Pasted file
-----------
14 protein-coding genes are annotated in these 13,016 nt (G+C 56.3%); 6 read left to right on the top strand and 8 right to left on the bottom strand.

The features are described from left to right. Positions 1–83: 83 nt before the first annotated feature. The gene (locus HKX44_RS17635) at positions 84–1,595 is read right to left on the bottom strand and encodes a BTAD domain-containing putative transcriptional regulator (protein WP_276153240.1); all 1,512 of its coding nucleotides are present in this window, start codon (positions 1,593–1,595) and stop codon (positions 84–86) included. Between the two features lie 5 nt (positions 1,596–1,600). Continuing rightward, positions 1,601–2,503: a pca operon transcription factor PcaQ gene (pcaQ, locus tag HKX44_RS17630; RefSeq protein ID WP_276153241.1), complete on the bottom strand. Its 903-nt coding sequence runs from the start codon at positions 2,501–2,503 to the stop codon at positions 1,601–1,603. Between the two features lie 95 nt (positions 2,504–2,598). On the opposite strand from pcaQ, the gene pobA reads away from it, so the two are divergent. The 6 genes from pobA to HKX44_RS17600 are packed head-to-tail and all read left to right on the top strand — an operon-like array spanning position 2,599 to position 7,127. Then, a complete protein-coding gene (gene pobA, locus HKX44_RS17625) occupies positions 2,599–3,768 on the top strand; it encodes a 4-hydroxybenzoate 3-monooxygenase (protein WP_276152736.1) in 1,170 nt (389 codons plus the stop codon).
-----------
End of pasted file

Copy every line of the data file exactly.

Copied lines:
14 protein-coding genes are annotated in these 13,016 nt (G+C 56.3%); 6 read left to right on the top strand and 8 right to left on the bottom strand.

The features are described from left to right. Positions 1–83: 83 nt before the first annotated feature. The gene (locus HKX44_RS17635) at positions 84–1,595 is read right to left on the bottom strand and encodes a BTAD domain-containing putative transcriptional regulator (protein WP_276153240.1); all 1,512 of its coding nucleotides are present in this window, start codon (positions 1,593–1,595) and stop codon (positions 84–86) included. Between the two features lie 5 nt (positions 1,596–1,600). Continuing rightward, positions 1,601–2,503: a pca operon transcription factor PcaQ gene (pcaQ, locus tag HKX44_RS17630; RefSeq protein ID WP_276153241.1), complete on the bottom strand. Its 903-nt coding sequence runs from the start codon at positions 2,501–2,503 to the stop codon at positions 1,601–1,603. Between the two features lie 95 nt (positions 2,504–2,598). On the opposite strand from pcaQ, the gene pobA reads away from it, so the two are divergent. The 6 genes from pobA to HKX44_RS17600 are packed head-to-tail and all read left to right on the top strand — an operon-like array spanning position 2,599 to position 7,127. Then, a complete protein-coding gene (gene pobA, locus HKX44_RS17625) occupies positions 2,599–3,768 on the top strand; it encodes a 4-hydroxybenzoate 3-monooxygenase (protein WP_276152736.1) in 1,170 nt (389 codons plus the stop codon).